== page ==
Ask a comedian, tennis player, or chef what’s important in their work. They will tell you it’s timing. Every year 1,200,000 knees are replaced in North America. And just as comedians need good timing, so too this elective surgery. If COVID-19 concerns have you delaying treatment, you may want to think again.
Researchers at the Feinberg School of Medicine of Northwestern University report in the Journal of Bone and Joint Surgery that many people are getting it wrong. Their eight-year study involved 8,002 patients aged 45 to 79 who were at risk of osteoarthritis.
Assessing patients for knee replacement involves consideration of age, severity of symptoms, and what x-rays show of knee damage. Researchers found that 90 percent of people with knee osteoarthritis are delaying too long and missing out on the benefits of replacement.
They also found that 26 percent of patients had surgery too early, adding risk of revision and a second, more difficult surgery later in life.
Black Americans were three times more likely to delay knee surgery than white Americans, even when they met the criteria. Overweight people were also more likely to say no to the procedure. Younger people and those living alone often advanced knee replacement.
So, what is right timing? It depends on several factors and circumstances.
No one likes the prospect of surgery. There’s a basic human desire to put it off. But this decision has consequences. For instance, if a sore knee is keeping you from exercising, walking, or cycling, the cardiovascular system suffers. Delay may set the stage for coronary attack. A more sedentary lifestyle can lead to weight gain and risks for Type 2 diabetes.
Good mobility suggests that strong muscles are supporting the knee. But a lack of exercise causes muscle atrophy, which lengthens recovery time from surgery. Some patients in their desire to postpone surgery elect to have corticosteroid injections. This has been standard treatment to ease pain, but injections come with risks. A study at Boston University showed that frequent injections can increase the risk of cartilage damage, joint and bone destruction, and non-traumatic stress fractures.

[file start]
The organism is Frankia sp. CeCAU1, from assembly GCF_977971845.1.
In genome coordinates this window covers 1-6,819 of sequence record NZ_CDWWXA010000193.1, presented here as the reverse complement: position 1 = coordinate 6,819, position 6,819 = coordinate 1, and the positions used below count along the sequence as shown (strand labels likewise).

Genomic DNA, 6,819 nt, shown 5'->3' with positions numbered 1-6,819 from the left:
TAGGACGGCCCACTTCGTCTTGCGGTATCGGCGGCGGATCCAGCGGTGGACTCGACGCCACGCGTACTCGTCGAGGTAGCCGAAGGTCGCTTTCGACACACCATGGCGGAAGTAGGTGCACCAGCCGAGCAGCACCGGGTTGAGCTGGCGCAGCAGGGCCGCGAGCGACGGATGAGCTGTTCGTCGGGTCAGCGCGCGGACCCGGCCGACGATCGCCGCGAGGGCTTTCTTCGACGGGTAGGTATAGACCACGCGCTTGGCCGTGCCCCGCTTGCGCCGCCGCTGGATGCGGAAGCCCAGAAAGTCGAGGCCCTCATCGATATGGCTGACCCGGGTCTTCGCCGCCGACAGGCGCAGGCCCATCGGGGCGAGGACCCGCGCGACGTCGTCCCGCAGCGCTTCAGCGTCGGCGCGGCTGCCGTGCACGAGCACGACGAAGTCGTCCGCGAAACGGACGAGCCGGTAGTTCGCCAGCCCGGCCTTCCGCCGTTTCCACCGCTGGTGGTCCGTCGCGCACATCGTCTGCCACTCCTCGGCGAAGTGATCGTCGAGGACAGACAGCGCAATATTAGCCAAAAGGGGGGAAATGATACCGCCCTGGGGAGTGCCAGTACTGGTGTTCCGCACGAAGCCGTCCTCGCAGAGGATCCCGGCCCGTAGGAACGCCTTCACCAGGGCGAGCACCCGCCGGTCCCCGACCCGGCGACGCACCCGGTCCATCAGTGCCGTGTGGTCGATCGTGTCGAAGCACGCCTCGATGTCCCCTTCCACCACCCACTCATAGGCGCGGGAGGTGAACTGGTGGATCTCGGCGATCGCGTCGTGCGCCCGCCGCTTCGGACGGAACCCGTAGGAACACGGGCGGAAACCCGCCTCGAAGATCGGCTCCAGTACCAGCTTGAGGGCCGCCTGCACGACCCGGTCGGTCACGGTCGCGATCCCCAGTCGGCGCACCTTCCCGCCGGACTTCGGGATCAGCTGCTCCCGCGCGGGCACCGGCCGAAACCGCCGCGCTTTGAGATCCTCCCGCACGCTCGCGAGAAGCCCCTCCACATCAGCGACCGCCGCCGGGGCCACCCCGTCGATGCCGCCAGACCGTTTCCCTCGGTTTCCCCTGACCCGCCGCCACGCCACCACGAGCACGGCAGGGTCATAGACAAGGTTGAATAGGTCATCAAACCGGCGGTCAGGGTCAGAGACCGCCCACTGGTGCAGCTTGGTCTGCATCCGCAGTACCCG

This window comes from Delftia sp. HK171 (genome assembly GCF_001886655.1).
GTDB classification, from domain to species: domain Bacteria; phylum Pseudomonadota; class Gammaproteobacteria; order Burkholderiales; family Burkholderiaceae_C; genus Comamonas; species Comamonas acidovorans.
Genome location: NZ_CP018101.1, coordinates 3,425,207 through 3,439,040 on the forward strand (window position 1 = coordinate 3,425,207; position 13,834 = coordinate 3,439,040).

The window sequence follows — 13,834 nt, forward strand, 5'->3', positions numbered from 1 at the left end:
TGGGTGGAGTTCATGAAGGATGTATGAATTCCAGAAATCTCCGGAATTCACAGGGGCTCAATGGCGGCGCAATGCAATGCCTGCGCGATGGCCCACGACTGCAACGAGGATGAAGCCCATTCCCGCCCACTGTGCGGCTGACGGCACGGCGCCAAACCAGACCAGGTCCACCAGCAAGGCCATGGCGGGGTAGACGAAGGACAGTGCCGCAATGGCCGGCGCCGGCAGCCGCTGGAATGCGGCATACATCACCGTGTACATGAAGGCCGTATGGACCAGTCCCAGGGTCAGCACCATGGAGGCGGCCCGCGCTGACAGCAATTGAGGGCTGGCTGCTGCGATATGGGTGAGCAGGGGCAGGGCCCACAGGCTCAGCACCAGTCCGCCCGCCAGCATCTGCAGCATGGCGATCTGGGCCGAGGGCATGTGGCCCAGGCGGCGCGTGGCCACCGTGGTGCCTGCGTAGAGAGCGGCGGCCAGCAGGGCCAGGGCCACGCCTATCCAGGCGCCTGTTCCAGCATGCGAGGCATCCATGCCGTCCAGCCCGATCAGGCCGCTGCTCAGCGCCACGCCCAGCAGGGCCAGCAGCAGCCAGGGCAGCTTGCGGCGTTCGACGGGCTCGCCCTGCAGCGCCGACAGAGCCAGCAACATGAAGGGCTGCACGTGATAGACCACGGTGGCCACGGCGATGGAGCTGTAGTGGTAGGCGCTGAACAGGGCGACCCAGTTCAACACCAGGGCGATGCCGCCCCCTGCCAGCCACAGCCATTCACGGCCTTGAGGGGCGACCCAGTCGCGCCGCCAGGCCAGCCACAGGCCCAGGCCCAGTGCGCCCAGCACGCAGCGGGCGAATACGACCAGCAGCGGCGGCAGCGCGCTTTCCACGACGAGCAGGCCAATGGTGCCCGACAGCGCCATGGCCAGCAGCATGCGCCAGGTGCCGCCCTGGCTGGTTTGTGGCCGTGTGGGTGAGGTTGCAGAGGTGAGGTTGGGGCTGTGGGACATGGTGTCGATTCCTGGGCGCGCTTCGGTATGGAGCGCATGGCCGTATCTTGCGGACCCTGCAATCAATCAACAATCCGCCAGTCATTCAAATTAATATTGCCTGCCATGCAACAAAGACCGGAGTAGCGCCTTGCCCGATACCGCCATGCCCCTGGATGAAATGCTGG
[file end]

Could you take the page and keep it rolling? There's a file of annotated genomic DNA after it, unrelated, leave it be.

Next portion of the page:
If used, they should be limited to two or three injections a year.
But what about rushing into surgery too early? Age is always an important consideration as knee replacements do not last forever. The average artificial joint lasts about 20 years. As the equipment ages, the bond between the implanted joint and the bone may loosen or fail, causing pain, instability, swelling or stiffness.
If discomfort is not significant, it’s prudent to delay surgery. Waiting until you are 65 or older lessens the risk of facing a second operation in the future.
But other less evident factors make the best timing difficult to judge. For example, how significantly is osteoarthritis affecting one’s quality of life? If knee pain is severe and x-rays show extensive damage, it’s time to proceed with surgery.
Before surgery, losing excess weight will decrease the risk of complications. After the operation, walking, golf and cycling are good activities. But sports such as running, tennis and weightlifting cause too much stress on the joint and can weaken it.
For the elderly and others with elevated risk for COVID-19, an important consideration is post-operative recovery in hospital and rehabilitation units. A discussion with your doctor, your family, and a support team should focus on a plan to mitigate risk.